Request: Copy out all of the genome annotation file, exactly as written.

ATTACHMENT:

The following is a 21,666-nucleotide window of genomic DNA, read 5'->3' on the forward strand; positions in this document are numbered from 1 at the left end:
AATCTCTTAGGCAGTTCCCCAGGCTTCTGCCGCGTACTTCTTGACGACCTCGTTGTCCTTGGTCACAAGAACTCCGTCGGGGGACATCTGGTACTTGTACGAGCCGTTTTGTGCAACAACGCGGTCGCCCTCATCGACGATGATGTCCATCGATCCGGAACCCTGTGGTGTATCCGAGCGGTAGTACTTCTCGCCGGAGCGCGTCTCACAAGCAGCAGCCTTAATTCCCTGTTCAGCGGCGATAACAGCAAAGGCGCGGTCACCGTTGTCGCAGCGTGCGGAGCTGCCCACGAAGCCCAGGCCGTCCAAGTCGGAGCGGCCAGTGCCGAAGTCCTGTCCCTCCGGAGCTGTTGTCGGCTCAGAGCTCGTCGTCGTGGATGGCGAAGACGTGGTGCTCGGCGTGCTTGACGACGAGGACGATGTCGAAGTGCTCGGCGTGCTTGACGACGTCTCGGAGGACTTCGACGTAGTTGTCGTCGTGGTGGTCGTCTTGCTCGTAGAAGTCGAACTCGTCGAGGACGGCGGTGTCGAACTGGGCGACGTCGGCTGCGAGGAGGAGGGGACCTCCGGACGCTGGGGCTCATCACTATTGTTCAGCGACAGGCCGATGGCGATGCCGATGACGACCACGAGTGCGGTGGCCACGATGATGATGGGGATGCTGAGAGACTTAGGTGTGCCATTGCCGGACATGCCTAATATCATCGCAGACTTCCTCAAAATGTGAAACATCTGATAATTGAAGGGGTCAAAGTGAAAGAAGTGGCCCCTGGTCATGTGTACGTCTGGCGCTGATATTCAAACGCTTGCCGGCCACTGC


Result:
The following is a 21,666-nucleotide window of genomic DNA, read 5'->3' on the forward strand; positions in this document are numbered from 1 at the left end:
AATCTCTTAGGCAGTTCCCCAGGCTTCTGCCGCGTACTTCTTGACGACCTCGTTGTCCTTGGTCACAAGAACTCCGTCGGGGGACATCTGGTACTTGTACGAGCCGTTTTGTGCAACAACGCGGTCGCCCTCATCGACGATGATGTCCATCGATCCGGAACCCTGTGGTGTATCCGAGCGGTAGTACTTCTCGCCGGAGCGCGTCTCACAAGCAGCAGCCTTAATTCCCTGTTCAGCGGCGATAACAGCAAAGGCGCGGTCACCGTTGTCGCAGCGTGCGGAGCTGCCCACGAAGCCCAGGCCGTCCAAGTCGGAGCGGCCAGTGCCGAAGTCCTGTCCCTCCGGAGCTGTTGTCGGCTCAGAGCTCGTCGTCGTGGATGGCGAAGACGTGGTGCTCGGCGTGCTTGACGACGAGGACGATGTCGAAGTGCTCGGCGTGCTTGACGACGTCTCGGAGGACTTCGACGTAGTTGTCGTCGTGGTGGTCGTCTTGCTCGTAGAAGTCGAACTCGTCGAGGACGGCGGTGTCGAACTGGGCGACGTCGGCTGCGAGGAGGAGGGGACCTCCGGACGCTGGGGCTCATCACTATTGTTCAGCGACAGGCCGATGGCGATGCCGATGACGACCACGAGTGCGGTGGCCACGATGATGATGGGGATGCTGAGAGACTTAGGTGTGCCATTGCCGGACATGCCTAATATCATCGCAGACTTCCTCAAAATGTGAAACATCTGATAATTGAAGGGGTCAAAGTGAAAGAAGTGGCCCCTGGTCATGTGTACGTCTGGCGCTGATATTCAAACGCTTGCCGGCCACTGC